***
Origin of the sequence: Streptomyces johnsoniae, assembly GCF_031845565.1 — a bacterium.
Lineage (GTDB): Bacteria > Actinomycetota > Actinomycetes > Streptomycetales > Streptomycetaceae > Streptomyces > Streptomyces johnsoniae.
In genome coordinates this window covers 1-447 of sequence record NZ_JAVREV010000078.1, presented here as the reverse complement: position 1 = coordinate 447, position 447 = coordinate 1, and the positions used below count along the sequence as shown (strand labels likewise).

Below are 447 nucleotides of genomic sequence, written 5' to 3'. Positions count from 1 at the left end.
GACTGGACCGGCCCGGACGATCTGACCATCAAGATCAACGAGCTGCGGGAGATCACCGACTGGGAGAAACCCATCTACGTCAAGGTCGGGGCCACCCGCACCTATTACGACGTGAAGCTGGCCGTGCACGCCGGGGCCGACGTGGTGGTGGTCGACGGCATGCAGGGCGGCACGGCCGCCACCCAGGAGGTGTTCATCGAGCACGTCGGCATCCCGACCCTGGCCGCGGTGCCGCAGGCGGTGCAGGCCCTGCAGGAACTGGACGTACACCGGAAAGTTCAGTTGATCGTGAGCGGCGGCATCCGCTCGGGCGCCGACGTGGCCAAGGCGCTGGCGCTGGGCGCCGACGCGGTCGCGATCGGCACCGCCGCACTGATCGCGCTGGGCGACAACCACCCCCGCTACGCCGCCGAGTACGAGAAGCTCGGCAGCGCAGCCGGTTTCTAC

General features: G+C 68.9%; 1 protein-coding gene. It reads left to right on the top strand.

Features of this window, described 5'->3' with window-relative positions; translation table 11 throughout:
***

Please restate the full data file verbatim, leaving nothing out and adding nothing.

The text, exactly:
Origin of the sequence: Streptomyces johnsoniae, assembly GCF_031845565.1 — a bacterium.
Lineage (GTDB): Bacteria > Actinomycetota > Actinomycetes > Streptomycetales > Streptomycetaceae > Streptomyces > Streptomyces johnsoniae.
In genome coordinates this window covers 1-447 of sequence record NZ_JAVREV010000078.1, presented here as the reverse complement: position 1 = coordinate 447, position 447 = coordinate 1, and the positions used below count along the sequence as shown (strand labels likewise).

Below are 447 nucleotides of genomic sequence, written 5' to 3'. Positions count from 1 at the left end.
GACTGGACCGGCCCGGACGATCTGACCATCAAGATCAACGAGCTGCGGGAGATCACCGACTGGGAGAAACCCATCTACGTCAAGGTCGGGGCCACCCGCACCTATTACGACGTGAAGCTGGCCGTGCACGCCGGGGCCGACGTGGTGGTGGTCGACGGCATGCAGGGCGGCACGGCCGCCACCCAGGAGGTGTTCATCGAGCACGTCGGCATCCCGACCCTGGCCGCGGTGCCGCAGGCGGTGCAGGCCCTGCAGGAACTGGACGTACACCGGAAAGTTCAGTTGATCGTGAGCGGCGGCATCCGCTCGGGCGCCGACGTGGCCAAGGCGCTGGCGCTGGGCGCCGACGCGGTCGCGATCGGCACCGCCGCACTGATCGCGCTGGGCGACAACCACCCCCGCTACGCCGCCGAGTACGAGAAGCTCGGCAGCGCAGCCGGTTTCTAC

General features: G+C 68.9%; 1 protein-coding gene. It reads left to right on the top strand.

Features of this window, described 5'->3' with window-relative positions; translation table 11 throughout: